Scotch ales are overwhelmingly malty and full-bodied. perception of hop bitterness is very low. hop flavor and aroma are very low or nonexistent. color ranges from deep copper to brown. the clean alcohol flavor balances the rich and dominant sweet maltiness in flavor and aroma. a caramel character is often a part of the profile. dark roasted malt flavors and aroma may be evident at low levels. if present, fruity esters are generally at low aromatic and flavor levels. low diacetyl levels are acceptable. chill haze is allowable at cold temperatures. though there is little evidence suggesting that traditionally made strong scotch ales exhibited peat smoke character, the current marketplace offers many scotch ales with peat or smoke character present at low to medium levels. thus a peaty/smoky character may be evident at low levels (ales with medium or higher smoke character would be considered a smoke flavored beer and considered in another category). scotch ales may be split into two subcategories: traditional (no smoke character) and peated (low level of peat smoke character).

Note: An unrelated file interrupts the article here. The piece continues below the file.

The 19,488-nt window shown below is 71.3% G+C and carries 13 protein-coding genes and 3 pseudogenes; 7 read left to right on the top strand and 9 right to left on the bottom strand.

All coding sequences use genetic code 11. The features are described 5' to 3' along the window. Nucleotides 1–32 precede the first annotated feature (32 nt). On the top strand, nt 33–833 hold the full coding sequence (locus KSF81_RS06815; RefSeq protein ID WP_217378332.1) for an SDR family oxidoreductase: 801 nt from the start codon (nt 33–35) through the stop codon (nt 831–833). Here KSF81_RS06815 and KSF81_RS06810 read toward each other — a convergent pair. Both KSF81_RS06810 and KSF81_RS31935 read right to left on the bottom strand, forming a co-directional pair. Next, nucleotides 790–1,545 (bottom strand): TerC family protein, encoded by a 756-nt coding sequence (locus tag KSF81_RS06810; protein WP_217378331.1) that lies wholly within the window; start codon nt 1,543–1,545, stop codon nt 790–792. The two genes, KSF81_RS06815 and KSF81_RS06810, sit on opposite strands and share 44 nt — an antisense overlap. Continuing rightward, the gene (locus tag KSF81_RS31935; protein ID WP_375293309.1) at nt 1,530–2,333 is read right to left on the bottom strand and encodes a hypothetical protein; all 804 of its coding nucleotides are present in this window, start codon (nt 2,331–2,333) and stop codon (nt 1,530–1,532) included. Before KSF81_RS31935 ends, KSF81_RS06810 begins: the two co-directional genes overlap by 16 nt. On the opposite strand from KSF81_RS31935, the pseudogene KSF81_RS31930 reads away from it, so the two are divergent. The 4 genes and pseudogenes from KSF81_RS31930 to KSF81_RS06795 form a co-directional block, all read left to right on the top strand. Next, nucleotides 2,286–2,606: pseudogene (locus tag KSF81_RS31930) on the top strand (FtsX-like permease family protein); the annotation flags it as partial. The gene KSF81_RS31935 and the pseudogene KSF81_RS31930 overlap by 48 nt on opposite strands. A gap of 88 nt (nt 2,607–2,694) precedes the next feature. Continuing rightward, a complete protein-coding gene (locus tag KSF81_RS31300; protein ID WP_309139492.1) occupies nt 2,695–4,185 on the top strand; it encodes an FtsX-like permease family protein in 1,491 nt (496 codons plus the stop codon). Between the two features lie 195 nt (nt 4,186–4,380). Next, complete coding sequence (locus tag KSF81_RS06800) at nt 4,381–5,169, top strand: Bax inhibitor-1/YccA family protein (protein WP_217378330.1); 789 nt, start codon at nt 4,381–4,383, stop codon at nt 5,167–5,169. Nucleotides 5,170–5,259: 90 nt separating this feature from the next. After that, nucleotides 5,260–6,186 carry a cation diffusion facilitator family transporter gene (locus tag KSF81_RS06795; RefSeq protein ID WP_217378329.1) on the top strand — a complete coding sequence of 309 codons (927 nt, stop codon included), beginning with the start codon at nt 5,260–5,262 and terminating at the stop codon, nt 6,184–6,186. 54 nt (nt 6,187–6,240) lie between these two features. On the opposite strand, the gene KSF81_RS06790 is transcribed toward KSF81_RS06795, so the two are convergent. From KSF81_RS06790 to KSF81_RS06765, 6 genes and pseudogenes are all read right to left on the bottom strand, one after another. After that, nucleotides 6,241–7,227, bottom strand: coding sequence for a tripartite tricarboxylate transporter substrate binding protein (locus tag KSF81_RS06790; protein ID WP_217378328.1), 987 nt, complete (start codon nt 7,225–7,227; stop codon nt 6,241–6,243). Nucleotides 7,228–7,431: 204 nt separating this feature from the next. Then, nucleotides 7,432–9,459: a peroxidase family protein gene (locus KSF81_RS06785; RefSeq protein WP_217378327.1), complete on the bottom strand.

The number one reason is craft beer tastes better than the "beer water" that is mass produced and mass marketed by the big beer companies. Craft beer tastes better because craft brewers spend their time focusing the quality of their beer rather than focusing on their marketing campaigns and stock prices.
Oh yeah! Craft beers can pack a punch. Most craft beers range from 5-10% ABV, but some can reach 20%, 30%, and even 40% ABV.